Almost exactly four months after a derecho toppled trees and knocked out power for a week or more during the summer’s sweltering heat, another storm began brewing.
This time, though, the winds and rain were from Hurricane Sandy and they were meeting with cold air from Canada in the West Virginia mountains to once again cripple parts of the region for nearly a week — not only because of the loss of electric, but added to it was several feet of snow.
Forecasters and others at first dubbed it “Frankenstorm” — an odd autumn-winter wallop that would have seemed normal had it been January. The “Frankenstorm” — just like the fictional monster — was being created by parts of various weather scenarios, and was predicted to hit the region around Halloween. “Frankenstorm” eventually was called Superstorm Sandy because of its original status as Hurricane Sandy and the serious devastation it left throughout the Northeast United States.
No one knew for sure just how much snow the region would receive. Early predictions ranged from 2 inches to 2 feet and wind gusts up to 50 miles per hour were expected. One thing was nearly a forgone conclusion: widespread power outages.
By Oct. 29, Gov. Earl Ray Tomblin had declared a state of emergency and asked that all residents heed warnings to stock up on food, water and other necessities because power would be out for several days. That evening, the bread, canned goods and water on the shelves of local stores had been picked over and in some cases were bare. Few flashlights and other power outage necessities could be found either.
It wasn’t just residents who were preparing. Appalachian Power Co. brought more than 400 workers into the area before the storm hit in order for electric to be restored to homes and businesses as soon as safe and possible. Some places — including the downtown Beckley area — didn’t lose power, or at least not for any significant amount of time between Oct. 29 and when the worst of the snow was finished late Oct. 30. But those who did were without it for more than a week.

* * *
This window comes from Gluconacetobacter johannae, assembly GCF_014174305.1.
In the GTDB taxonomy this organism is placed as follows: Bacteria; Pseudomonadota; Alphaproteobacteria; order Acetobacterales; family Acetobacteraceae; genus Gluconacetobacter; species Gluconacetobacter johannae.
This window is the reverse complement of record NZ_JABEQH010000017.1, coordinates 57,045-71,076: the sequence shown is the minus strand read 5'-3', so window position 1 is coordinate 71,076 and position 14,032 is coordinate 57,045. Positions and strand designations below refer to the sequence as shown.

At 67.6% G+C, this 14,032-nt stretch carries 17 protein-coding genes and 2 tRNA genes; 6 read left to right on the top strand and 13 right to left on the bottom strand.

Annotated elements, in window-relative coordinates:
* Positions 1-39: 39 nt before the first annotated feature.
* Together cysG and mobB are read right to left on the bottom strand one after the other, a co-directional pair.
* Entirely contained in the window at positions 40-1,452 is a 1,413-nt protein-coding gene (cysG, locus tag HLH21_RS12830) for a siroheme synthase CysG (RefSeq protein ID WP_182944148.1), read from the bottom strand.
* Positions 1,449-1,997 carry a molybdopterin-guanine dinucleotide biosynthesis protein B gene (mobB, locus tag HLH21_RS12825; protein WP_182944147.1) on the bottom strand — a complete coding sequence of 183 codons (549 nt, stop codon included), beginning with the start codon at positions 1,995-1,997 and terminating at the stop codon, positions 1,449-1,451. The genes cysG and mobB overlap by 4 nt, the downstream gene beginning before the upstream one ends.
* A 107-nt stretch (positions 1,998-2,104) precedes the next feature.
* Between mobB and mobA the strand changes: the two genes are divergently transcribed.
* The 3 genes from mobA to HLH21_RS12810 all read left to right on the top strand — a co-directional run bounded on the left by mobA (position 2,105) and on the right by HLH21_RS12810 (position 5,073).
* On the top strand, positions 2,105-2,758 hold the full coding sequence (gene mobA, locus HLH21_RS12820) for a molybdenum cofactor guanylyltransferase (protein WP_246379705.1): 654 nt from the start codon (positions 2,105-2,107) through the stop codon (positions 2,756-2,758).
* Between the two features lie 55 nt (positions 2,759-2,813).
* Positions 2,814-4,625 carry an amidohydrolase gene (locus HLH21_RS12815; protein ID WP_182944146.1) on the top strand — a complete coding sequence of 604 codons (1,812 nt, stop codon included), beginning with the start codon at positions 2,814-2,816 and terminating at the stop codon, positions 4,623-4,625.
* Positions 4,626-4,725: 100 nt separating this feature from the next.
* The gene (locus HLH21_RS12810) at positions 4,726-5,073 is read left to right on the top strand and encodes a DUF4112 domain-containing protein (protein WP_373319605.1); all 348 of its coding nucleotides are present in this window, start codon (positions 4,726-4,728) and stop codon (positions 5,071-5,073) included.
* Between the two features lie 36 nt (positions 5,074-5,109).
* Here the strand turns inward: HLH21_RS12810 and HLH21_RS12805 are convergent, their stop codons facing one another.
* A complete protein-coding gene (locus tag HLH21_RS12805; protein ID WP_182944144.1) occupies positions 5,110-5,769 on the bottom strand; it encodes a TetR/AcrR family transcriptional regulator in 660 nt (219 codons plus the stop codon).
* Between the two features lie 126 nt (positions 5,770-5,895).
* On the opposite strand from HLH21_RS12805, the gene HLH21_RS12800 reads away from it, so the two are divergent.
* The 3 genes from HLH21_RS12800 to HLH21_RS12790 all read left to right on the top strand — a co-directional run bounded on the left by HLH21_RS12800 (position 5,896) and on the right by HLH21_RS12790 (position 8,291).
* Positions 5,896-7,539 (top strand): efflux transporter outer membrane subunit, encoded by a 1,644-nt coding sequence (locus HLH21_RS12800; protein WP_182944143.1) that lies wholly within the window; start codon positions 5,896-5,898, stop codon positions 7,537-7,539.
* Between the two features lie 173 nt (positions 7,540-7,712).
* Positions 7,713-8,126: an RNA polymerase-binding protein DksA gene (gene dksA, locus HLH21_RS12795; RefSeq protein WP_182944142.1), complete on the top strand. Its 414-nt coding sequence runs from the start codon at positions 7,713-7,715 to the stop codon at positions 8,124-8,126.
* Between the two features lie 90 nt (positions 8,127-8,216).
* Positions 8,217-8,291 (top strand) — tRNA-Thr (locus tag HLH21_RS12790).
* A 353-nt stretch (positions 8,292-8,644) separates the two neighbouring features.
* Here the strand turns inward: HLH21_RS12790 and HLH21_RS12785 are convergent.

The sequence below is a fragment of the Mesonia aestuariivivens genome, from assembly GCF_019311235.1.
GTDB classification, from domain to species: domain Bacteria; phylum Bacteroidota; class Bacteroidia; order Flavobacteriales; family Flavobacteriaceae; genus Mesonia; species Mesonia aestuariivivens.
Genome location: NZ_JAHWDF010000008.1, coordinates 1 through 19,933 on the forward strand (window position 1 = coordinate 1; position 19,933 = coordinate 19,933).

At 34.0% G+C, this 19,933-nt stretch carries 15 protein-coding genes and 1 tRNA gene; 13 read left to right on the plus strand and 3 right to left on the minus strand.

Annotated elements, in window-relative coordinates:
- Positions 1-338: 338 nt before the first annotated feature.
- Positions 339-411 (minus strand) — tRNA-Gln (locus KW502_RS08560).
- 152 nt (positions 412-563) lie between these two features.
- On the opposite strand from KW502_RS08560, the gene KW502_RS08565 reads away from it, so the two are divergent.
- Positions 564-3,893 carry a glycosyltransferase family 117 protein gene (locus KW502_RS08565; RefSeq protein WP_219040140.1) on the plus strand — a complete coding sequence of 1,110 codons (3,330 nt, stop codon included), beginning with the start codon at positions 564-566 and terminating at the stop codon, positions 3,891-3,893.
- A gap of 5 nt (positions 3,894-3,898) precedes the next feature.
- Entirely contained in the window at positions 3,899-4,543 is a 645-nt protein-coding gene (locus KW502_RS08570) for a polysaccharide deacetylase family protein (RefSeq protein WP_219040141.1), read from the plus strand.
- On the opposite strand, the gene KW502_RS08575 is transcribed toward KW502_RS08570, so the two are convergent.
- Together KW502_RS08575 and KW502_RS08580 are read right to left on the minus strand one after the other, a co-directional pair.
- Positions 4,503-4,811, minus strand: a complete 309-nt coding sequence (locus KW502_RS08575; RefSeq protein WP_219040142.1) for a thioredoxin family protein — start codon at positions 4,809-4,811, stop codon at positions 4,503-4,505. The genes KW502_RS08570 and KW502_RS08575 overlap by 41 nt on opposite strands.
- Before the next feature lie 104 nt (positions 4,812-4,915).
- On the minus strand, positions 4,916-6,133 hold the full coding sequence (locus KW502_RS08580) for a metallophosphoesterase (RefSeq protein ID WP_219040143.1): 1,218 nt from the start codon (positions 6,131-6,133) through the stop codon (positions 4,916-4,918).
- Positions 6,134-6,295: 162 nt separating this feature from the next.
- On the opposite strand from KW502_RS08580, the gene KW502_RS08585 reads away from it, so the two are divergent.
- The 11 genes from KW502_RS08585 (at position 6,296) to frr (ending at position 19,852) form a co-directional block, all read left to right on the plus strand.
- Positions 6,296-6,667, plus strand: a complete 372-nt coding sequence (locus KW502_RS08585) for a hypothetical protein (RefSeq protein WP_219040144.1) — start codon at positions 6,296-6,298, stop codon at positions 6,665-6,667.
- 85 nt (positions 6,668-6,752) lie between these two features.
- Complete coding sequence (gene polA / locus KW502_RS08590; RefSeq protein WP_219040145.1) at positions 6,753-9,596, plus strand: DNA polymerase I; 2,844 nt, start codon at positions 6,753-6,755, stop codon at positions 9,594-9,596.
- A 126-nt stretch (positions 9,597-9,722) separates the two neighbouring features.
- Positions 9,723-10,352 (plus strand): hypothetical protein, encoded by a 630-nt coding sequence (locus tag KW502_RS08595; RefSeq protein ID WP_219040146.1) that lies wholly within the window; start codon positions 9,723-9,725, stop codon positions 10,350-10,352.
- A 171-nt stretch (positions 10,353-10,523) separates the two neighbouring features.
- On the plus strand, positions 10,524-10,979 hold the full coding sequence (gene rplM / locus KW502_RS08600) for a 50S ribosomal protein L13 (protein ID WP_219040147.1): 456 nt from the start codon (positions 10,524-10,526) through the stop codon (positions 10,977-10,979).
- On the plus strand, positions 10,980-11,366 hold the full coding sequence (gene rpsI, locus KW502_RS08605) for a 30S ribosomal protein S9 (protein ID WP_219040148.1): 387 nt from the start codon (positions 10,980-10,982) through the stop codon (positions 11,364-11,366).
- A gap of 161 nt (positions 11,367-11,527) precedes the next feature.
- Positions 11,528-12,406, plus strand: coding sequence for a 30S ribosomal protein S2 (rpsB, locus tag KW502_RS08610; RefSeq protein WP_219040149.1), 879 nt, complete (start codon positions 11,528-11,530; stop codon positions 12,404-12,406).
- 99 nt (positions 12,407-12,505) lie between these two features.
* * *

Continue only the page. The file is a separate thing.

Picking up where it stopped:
The peak of the power outages hit during the afternoon of Oct. 30. At that point more than 260,000 of West Virginia’s electric customers were in the dark and cold, too. Local shelters had been activated and were being used by some; however, emergency workers presumed that many people without power had opted to stay with family and friends instead.
In Nicholas County — one of the hardest hit in the state — residents of Richwood on Nov. 1 were beginning to return to a normal way of life. Some residents of Richwood and Nicholas County did take advantage of the warmth, company and food being provided at The Food and Clothing Pantry — a place where neighbors helped neighbors as best they could.
Snowfall totals in Beckley alone were at nearly two feet, while it wasn’t a stretch to say snow in higher elevations was at five feet in parts of Nicholas County, said Richwood Fire Chief Tommy Coleman.
Signs on homes told power company crews “No Power” while businesses and homeowners began to dig out of the snow and even make plans to re-build or repair — roofs and some structures collapsed or were damaged by the weight of the heavy snow. The roofs of the U-Save convenience stores in both Summersville and Craigsville had fallen in during the storm.
Rachel Gohil, secretary/ treasurer of U-Save, spent time Thursday, Nov. 1, helping clean the Summersville location. Like many others who were affected by the storm, she said, “You don’t let it knock you down.”
When comparing the October snowfall to others, many could only remember storms that had occurred 20 or more years ago. A few people in Nicholas County recalled the March 1993 snowfall, while Frank Spencer, 89, remembered snowfalls that happened in 1942 and 1961.
By Friday, Nov. 2, major transportation arteries had been cleared and the region began its return to normalcy as power returned modern conveniences and the winter necessity of heat.
The Associated Press reported in late November that seven deaths in West Virginia were associated with Superstorm Sandy.
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